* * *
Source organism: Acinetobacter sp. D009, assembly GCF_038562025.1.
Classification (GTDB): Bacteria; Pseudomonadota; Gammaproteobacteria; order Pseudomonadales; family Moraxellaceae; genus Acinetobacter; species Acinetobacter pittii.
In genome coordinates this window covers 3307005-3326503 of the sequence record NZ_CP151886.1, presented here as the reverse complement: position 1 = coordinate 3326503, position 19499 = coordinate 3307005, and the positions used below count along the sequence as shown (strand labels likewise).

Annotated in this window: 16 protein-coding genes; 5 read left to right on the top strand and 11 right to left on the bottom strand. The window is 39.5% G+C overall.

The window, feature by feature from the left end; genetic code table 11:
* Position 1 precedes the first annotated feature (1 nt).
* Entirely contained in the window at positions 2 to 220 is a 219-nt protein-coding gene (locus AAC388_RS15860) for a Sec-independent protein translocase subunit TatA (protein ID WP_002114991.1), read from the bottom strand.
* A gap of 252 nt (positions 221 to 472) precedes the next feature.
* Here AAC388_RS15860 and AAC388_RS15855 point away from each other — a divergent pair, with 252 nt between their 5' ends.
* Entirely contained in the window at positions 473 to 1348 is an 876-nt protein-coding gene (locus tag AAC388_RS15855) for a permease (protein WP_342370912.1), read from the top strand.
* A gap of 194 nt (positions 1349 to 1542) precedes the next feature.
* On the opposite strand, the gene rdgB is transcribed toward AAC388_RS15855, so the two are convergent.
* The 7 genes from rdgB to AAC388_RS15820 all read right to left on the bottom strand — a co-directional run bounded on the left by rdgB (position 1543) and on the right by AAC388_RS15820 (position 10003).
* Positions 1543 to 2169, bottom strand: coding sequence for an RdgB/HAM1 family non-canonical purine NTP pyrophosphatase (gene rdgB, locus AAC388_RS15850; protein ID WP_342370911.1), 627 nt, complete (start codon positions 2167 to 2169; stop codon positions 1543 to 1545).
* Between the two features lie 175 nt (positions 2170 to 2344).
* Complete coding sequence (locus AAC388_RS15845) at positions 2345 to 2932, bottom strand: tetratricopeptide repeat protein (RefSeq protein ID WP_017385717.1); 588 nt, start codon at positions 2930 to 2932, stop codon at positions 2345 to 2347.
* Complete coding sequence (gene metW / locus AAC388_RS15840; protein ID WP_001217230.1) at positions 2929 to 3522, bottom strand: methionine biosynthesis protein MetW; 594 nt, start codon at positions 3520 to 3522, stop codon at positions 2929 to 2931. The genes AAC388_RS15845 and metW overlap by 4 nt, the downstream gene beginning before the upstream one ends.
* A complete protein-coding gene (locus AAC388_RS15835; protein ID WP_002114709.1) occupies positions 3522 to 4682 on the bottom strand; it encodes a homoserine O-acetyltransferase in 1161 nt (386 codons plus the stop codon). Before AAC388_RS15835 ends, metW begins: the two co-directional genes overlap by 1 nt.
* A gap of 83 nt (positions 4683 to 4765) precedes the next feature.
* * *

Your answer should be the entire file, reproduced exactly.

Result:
Source organism: Acinetobacter sp. D009, assembly GCF_038562025.1.
Classification (GTDB): Bacteria; Pseudomonadota; Gammaproteobacteria; order Pseudomonadales; family Moraxellaceae; genus Acinetobacter; species Acinetobacter pittii.
In genome coordinates this window covers 3307005-3326503 of the sequence record NZ_CP151886.1, presented here as the reverse complement: position 1 = coordinate 3326503, position 19499 = coordinate 3307005, and the positions used below count along the sequence as shown (strand labels likewise).

Annotated in this window: 16 protein-coding genes; 5 read left to right on the top strand and 11 right to left on the bottom strand. The window is 39.5% G+C overall.

The window, feature by feature from the left end; genetic code table 11:
* Position 1 precedes the first annotated feature (1 nt).
* Entirely contained in the window at positions 2 to 220 is a 219-nt protein-coding gene (locus AAC388_RS15860) for a Sec-independent protein translocase subunit TatA (protein ID WP_002114991.1), read from the bottom strand.
* A gap of 252 nt (positions 221 to 472) precedes the next feature.
* Here AAC388_RS15860 and AAC388_RS15855 point away from each other — a divergent pair, with 252 nt between their 5' ends.
* Entirely contained in the window at positions 473 to 1348 is an 876-nt protein-coding gene (locus tag AAC388_RS15855) for a permease (protein WP_342370912.1), read from the top strand.
* A gap of 194 nt (positions 1349 to 1542) precedes the next feature.
* On the opposite strand, the gene rdgB is transcribed toward AAC388_RS15855, so the two are convergent.
* The 7 genes from rdgB to AAC388_RS15820 all read right to left on the bottom strand — a co-directional run bounded on the left by rdgB (position 1543) and on the right by AAC388_RS15820 (position 10003).
* Positions 1543 to 2169, bottom strand: coding sequence for an RdgB/HAM1 family non-canonical purine NTP pyrophosphatase (gene rdgB, locus AAC388_RS15850; protein ID WP_342370911.1), 627 nt, complete (start codon positions 2167 to 2169; stop codon positions 1543 to 1545).
* Between the two features lie 175 nt (positions 2170 to 2344).
* Complete coding sequence (locus AAC388_RS15845) at positions 2345 to 2932, bottom strand: tetratricopeptide repeat protein (RefSeq protein ID WP_017385717.1); 588 nt, start codon at positions 2930 to 2932, stop codon at positions 2345 to 2347.
* Complete coding sequence (gene metW / locus AAC388_RS15840; protein ID WP_001217230.1) at positions 2929 to 3522, bottom strand: methionine biosynthesis protein MetW; 594 nt, start codon at positions 3520 to 3522, stop codon at positions 2929 to 2931. The genes AAC388_RS15845 and metW overlap by 4 nt, the downstream gene beginning before the upstream one ends.
* A complete protein-coding gene (locus AAC388_RS15835; protein ID WP_002114709.1) occupies positions 3522 to 4682 on the bottom strand; it encodes a homoserine O-acetyltransferase in 1161 nt (386 codons plus the stop codon). Before AAC388_RS15835 ends, metW begins: the two co-directional genes overlap by 1 nt.
* A gap of 83 nt (positions 4683 to 4765) precedes the next feature.